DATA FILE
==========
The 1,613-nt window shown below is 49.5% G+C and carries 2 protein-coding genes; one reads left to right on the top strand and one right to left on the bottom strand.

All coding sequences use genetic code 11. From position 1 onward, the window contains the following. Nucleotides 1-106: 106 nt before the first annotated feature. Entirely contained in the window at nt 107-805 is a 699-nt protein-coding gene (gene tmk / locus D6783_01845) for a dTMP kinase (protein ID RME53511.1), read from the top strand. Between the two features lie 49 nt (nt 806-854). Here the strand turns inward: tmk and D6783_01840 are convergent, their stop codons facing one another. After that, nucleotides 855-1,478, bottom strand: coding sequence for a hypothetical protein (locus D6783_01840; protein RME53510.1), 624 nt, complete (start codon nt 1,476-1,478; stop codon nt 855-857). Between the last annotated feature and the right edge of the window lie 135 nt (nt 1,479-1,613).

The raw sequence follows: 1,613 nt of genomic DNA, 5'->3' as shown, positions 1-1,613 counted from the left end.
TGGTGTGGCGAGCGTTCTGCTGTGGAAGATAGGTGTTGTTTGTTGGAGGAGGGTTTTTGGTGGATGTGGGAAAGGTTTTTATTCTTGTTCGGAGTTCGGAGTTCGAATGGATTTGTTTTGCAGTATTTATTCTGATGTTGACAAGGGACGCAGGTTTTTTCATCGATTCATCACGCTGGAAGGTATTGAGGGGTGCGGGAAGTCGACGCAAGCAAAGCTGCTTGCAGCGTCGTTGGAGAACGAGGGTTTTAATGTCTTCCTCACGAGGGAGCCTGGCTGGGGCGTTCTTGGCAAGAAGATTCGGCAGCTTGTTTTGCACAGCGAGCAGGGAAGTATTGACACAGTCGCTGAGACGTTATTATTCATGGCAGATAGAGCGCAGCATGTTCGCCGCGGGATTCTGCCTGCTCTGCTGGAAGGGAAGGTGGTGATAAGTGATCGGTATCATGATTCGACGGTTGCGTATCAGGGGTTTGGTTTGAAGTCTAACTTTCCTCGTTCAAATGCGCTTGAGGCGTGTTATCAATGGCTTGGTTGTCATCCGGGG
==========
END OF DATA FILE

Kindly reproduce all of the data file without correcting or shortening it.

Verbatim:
The 1,613-nt window shown below is 49.5% G+C and carries 2 protein-coding genes; one reads left to right on the top strand and one right to left on the bottom strand.

All coding sequences use genetic code 11. From position 1 onward, the window contains the following. Nucleotides 1-106: 106 nt before the first annotated feature. Entirely contained in the window at nt 107-805 is a 699-nt protein-coding gene (gene tmk / locus D6783_01845) for a dTMP kinase (protein ID RME53511.1), read from the top strand. Between the two features lie 49 nt (nt 806-854). Here the strand turns inward: tmk and D6783_01840 are convergent, their stop codons facing one another. After that, nucleotides 855-1,478, bottom strand: coding sequence for a hypothetical protein (locus D6783_01840; protein RME53510.1), 624 nt, complete (start codon nt 1,476-1,478; stop codon nt 855-857). Between the last annotated feature and the right edge of the window lie 135 nt (nt 1,479-1,613).

The raw sequence follows: 1,613 nt of genomic DNA, 5'->3' as shown, positions 1-1,613 counted from the left end.
TGGTGTGGCGAGCGTTCTGCTGTGGAAGATAGGTGTTGTTTGTTGGAGGAGGGTTTTTGGTGGATGTGGGAAAGGTTTTTATTCTTGTTCGGAGTTCGGAGTTCGAATGGATTTGTTTTGCAGTATTTATTCTGATGTTGACAAGGGACGCAGGTTTTTTCATCGATTCATCACGCTGGAAGGTATTGAGGGGTGCGGGAAGTCGACGCAAGCAAAGCTGCTTGCAGCGTCGTTGGAGAACGAGGGTTTTAATGTCTTCCTCACGAGGGAGCCTGGCTGGGGCGTTCTTGGCAAGAAGATTCGGCAGCTTGTTTTGCACAGCGAGCAGGGAAGTATTGACACAGTCGCTGAGACGTTATTATTCATGGCAGATAGAGCGCAGCATGTTCGCCGCGGGATTCTGCCTGCTCTGCTGGAAGGGAAGGTGGTGATAAGTGATCGGTATCATGATTCGACGGTTGCGTATCAGGGGTTTGGTTTGAAGTCTAACTTTCCTCGTTCAAATGCGCTTGAGGCGTGTTATCAATGGCTTGGTTGTCATCCGGGG